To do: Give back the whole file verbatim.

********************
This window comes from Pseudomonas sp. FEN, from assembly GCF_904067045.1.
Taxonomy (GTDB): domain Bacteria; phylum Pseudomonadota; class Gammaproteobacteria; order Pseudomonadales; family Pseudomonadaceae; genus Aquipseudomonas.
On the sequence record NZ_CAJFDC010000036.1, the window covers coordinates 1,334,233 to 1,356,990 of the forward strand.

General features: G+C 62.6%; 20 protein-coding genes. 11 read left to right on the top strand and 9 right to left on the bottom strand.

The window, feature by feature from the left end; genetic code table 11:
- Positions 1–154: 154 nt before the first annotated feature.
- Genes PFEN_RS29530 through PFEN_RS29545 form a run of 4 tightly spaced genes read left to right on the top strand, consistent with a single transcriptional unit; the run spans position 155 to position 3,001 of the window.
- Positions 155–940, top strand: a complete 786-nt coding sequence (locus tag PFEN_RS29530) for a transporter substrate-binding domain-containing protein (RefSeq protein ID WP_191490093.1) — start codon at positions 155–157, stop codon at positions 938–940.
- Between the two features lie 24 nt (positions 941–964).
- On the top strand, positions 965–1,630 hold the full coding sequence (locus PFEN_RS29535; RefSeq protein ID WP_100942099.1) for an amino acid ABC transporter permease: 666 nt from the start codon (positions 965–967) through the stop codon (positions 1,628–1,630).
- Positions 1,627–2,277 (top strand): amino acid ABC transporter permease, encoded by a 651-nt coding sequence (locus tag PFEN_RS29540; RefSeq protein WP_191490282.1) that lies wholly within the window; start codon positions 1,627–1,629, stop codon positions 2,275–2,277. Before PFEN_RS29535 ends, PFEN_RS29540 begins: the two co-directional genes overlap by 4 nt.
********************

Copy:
This window comes from Pseudomonas sp. FEN, from assembly GCF_904067045.1.
Taxonomy (GTDB): domain Bacteria; phylum Pseudomonadota; class Gammaproteobacteria; order Pseudomonadales; family Pseudomonadaceae; genus Aquipseudomonas.
On the sequence record NZ_CAJFDC010000036.1, the window covers coordinates 1,334,233 to 1,356,990 of the forward strand.

General features: G+C 62.6%; 20 protein-coding genes. 11 read left to right on the top strand and 9 right to left on the bottom strand.

The window, feature by feature from the left end; genetic code table 11:
- Positions 1–154: 154 nt before the first annotated feature.
- Genes PFEN_RS29530 through PFEN_RS29545 form a run of 4 tightly spaced genes read left to right on the top strand, consistent with a single transcriptional unit; the run spans position 155 to position 3,001 of the window.
- Positions 155–940, top strand: a complete 786-nt coding sequence (locus tag PFEN_RS29530) for a transporter substrate-binding domain-containing protein (RefSeq protein ID WP_191490093.1) — start codon at positions 155–157, stop codon at positions 938–940.
- Between the two features lie 24 nt (positions 941–964).
- On the top strand, positions 965–1,630 hold the full coding sequence (locus PFEN_RS29535; RefSeq protein ID WP_100942099.1) for an amino acid ABC transporter permease: 666 nt from the start codon (positions 965–967) through the stop codon (positions 1,628–1,630).
- Positions 1,627–2,277 (top strand): amino acid ABC transporter permease, encoded by a 651-nt coding sequence (locus tag PFEN_RS29540; RefSeq protein WP_191490282.1) that lies wholly within the window; start codon positions 1,627–1,629, stop codon positions 2,275–2,277. Before PFEN_RS29535 ends, PFEN_RS29540 begins: the two co-directional genes overlap by 4 nt.